Trail Chef: Trailside Dining Manners

One of the greatest things about eating in the wilderness is that a lot of the traditional dining rules are abandoned. But it's still nice to wash your hands...
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One of the greatest things about eating in the wilderness is that a lot of the traditional dining rules are abandoned. But it's still nice to wash your hands...

A recent article on Chow.com (yes, even the Trail Chef needs inspiration at times) about restaurant etiquette got me thinking about the rules of on-the-trail dining etiquette. Certainly one of the greatest things about eating in the wilderness is that a lot of the traditional eating rules are abandoned. Pants become excellent napkins. Almost anything is finger food. And cheese doesn't have to be refrigerated.*

But there is the little problem of bears and rodents in the woods that requires backwoods dining due diligence. And then there's the matter of sharing tight quarters with close, or not-so-close, friends. So below are several dining rules to consider on your next outing:

1. Be Realistic About How Much/What You Eat

On the trail is not the time to push the lettuce around the plate, so to speak. If you know that tuna in the woods will make your stomach turn don't agree to nightly meals of tuna mac 'n cheese. Or if you know that only a six-pound bag of peanut M&Ms will get you to the top of a Fourteener, bring it. Not having enough fuel on the trail can make even the shortest hike miserable and hauling food you know you won't eat is just a waste of space and energy.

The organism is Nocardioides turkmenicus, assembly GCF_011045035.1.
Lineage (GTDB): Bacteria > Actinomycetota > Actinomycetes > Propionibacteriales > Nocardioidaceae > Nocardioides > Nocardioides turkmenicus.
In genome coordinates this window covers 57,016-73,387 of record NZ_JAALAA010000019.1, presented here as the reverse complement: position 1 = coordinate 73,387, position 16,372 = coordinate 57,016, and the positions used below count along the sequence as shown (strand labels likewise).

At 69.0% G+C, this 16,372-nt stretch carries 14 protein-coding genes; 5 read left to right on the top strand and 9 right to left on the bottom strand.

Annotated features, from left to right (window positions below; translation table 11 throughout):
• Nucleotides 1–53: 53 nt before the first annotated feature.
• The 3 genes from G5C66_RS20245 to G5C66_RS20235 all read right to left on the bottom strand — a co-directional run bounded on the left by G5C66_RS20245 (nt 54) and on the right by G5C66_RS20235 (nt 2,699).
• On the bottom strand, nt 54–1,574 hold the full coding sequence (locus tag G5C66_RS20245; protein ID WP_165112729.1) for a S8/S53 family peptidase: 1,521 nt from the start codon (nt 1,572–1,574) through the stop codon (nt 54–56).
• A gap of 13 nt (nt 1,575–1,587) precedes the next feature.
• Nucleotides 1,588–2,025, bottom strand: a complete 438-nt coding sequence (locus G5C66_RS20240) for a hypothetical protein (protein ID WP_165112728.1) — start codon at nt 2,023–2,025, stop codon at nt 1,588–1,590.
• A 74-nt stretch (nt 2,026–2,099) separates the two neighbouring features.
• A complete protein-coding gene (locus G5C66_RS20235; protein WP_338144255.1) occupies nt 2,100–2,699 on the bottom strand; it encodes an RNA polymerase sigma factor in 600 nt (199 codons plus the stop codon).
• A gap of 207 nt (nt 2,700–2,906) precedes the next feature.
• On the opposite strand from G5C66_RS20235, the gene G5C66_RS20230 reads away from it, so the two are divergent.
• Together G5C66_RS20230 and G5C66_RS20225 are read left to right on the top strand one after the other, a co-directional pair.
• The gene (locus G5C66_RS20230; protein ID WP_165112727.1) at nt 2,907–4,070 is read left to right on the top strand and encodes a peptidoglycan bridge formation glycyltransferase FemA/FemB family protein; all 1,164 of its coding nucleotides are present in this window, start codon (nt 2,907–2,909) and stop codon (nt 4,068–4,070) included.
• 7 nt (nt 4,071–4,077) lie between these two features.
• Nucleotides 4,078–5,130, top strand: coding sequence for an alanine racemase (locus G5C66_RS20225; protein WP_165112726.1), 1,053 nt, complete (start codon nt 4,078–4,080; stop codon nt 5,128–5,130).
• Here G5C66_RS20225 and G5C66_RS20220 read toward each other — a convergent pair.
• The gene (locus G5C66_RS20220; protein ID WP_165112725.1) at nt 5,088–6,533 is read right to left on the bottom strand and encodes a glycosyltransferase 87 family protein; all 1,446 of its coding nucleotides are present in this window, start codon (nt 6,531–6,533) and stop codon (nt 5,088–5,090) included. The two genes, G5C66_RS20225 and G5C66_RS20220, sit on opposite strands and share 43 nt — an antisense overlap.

2. Be Aware of the Beasts in the Backwoods

If you're traveling to bear country, look into the food storage requirements for the region and plan accordingly. Have you ever tried to fit a ten-pound Christmas ham in a bear canister? It's not pretty. And it's not just the big beasts that are looking for food. Mice are an issue in some areas, so maybe you need an Ursack Minor. Then there's washing dishes and food scents on clothes...but we're getting away from the etiquette here...



3. Don't Siphon M&M's from the Trail Mix


If you don't like nuts and raisins you don't like trail mix. 'Nuf said.

4. "Drink Your Dishwater. It's the Ultimate Leave No Trace."

-Shannon Davis, Senior Editor (And the same person who peed on his shoes for the sake of "gear testing" so his etiquette generally leaves something to be desired, but he's right this is the ultimate LNT way. He skips the dishsoap, by the way.) Also from Shannon:

5. Cover Your Own A** for Coffee

Never good to hork in on someone’s personal caffeine stash.

6. Share the Duties

Everyone's tired at the end of a long day on the trail so divide and conquer the cooking and cleaning for the quickest way to campfire lounging.



7. Don't litter.


Not even a little bit.

What else? Let us know in the comments below. Anecdotes welcome.

--Trail Chef

*This is not a hard and fast non-rule by any means.